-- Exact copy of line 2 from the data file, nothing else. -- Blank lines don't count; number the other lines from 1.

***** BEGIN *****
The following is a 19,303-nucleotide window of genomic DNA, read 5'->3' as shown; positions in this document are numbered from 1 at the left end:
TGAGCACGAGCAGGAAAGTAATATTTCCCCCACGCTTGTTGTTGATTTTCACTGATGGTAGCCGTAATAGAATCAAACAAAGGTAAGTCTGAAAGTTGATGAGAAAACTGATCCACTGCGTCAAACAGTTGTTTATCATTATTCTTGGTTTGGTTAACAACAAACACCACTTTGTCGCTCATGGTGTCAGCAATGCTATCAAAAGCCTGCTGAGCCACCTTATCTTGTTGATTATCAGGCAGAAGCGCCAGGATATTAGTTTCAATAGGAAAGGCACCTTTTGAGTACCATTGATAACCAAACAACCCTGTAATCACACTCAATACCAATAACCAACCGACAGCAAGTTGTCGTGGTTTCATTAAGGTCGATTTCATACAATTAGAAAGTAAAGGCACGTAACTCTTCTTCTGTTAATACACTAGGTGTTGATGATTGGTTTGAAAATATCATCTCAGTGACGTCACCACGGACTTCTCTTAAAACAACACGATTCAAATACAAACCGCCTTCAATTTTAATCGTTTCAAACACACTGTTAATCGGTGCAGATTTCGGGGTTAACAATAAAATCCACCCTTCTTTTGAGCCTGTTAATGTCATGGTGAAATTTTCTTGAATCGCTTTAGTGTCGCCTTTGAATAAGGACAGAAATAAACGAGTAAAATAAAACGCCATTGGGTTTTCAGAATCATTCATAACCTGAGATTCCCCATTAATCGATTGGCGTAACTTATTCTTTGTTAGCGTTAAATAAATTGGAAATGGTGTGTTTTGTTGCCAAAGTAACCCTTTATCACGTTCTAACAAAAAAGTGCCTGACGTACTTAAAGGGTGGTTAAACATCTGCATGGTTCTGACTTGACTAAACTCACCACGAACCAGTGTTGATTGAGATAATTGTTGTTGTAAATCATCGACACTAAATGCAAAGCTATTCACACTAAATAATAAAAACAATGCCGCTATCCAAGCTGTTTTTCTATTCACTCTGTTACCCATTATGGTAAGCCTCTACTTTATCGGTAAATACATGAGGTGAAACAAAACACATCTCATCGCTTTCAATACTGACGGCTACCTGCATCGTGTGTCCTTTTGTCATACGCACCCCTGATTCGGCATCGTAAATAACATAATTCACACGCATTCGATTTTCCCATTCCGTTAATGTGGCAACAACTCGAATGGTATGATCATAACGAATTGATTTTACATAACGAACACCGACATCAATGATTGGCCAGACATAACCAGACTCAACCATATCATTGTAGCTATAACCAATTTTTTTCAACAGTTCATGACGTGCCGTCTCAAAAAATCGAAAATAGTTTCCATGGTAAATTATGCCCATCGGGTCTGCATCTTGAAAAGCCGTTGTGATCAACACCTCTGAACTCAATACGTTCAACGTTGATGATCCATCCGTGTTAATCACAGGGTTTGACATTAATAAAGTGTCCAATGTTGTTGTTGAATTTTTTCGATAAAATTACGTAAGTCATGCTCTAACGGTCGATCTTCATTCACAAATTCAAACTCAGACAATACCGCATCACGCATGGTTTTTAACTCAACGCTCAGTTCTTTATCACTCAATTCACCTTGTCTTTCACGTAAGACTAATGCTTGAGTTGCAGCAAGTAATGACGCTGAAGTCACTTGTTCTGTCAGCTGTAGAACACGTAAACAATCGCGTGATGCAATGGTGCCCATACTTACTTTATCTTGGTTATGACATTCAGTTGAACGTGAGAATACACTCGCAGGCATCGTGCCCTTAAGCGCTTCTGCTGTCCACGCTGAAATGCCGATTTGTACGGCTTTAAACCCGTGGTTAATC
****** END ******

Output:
TGAGCACGAGCAGGAAAGTAATATTTCCCCCACGCTTGTTGTTGATTTTCACTGATGGTAGCCGTAATAGAATCAAACAAAGGTAAGTCTGAAAGTTGATGAGAAAACTGATCCACTGCGTCAAACAGTTGTTTATCATTATTCTTGGTTTGGTTAACAACAAACACCACTTTGTCGCTCATGGTGTCAGCAATGCTATCAAAAGCCTGCTGAGCCACCTTATCTTGTTGATTATCAGGCAGAAGCGCCAGGATATTAGTTTCAATAGGAAAGGCACCTTTTGAGTACCATTGATAACCAAACAACCCTGTAATCACACTCAATACCAATAACCAACCGACAGCAAGTTGTCGTGGTTTCATTAAGGTCGATTTCATACAATTAGAAAGTAAAGGCACGTAACTCTTCTTCTGTTAATACACTAGGTGTTGATGATTGGTTTGAAAATATCATCTCAGTGACGTCACCACGGACTTCTCTTAAAACAACACGATTCAAATACAAACCGCCTTCAATTTTAATCGTTTCAAACACACTGTTAATCGGTGCAGATTTCGGGGTTAACAATAAAATCCACCCTTCTTTTGAGCCTGTTAATGTCATGGTGAAATTTTCTTGAATCGCTTTAGTGTCGCCTTTGAATAAGGACAGAAATAAACGAGTAAAATAAAACGCCATTGGGTTTTCAGAATCATTCATAACCTGAGATTCCCCATTAATCGATTGGCGTAACTTATTCTTTGTTAGCGTTAAATAAATTGGAAATGGTGTGTTTTGTTGCCAAAGTAACCCTTTATCACGTTCTAACAAAAAAGTGCCTGACGTACTTAAAGGGTGGTTAAACATCTGCATGGTTCTGACTTGACTAAACTCACCACGAACCAGTGTTGATTGAGATAATTGTTGTTGTAAATCATCGACACTAAATGCAAAGCTATTCACACTAAATAATAAAAACAATGCCGCTATCCAAGCTGTTTTTCTATTCACTCTGTTACCCATTATGGTAAGCCTCTACTTTATCGGTAAATACATGAGGTGAAACAAAACACATCTCATCGCTTTCAATACTGACGGCTACCTGCATCGTGTGTCCTTTTGTCATACGCACCCCTGATTCGGCATCGTAAATAACATAATTCACACGCATTCGATTTTCCCATTCCGTTAATGTGGCAACAACTCGAATGGTATGATCATAACGAATTGATTTTACATAACGAACACCGACATCAATGATTGGCCAGACATAACCAGACTCAACCATATCATTGTAGCTATAACCAATTTTTTTCAACAGTTCATGACGTGCCGTCTCAAAAAATCGAAAATAGTTTCCATGGTAAATTATGCCCATCGGGTCTGCATCTTGAAAAGCCGTTGTGATCAACACCTCTGAACTCAATACGTTCAACGTTGATGATCCATCCGTGTTAATCACAGGGTTTGACATTAATAAAGTGTCCAATGTTGTTGTTGAATTTTTTCGATAAAATTACGTAAGTCATGCTCTAACGGTCGATCTTCATTCACAAATTCAAACTCAGACAATACCGCATCACGCATGGTTTTTAACTCAACGCTCAGTTCTTTATCACTCAATTCACCTTGTCTTTCACGTAAGACTAATGCTTGAGTTGCAGCAAGTAATGACGCTGAAGTCACTTGTTCTGTCAGCTGTAGAACACGTAAACAATCGCGTGATGCAATGGTGCCCATACTTACTTTATCTTGGTTATGACATTCAGTTGAACGTGAGAATACACTCGCAGGCATCGTGCCCTTAAGCGCTTCTGCTGTCCACGCTGAAATGCCGATTTGTACGGCTTTAAACCCGTGGTTAATC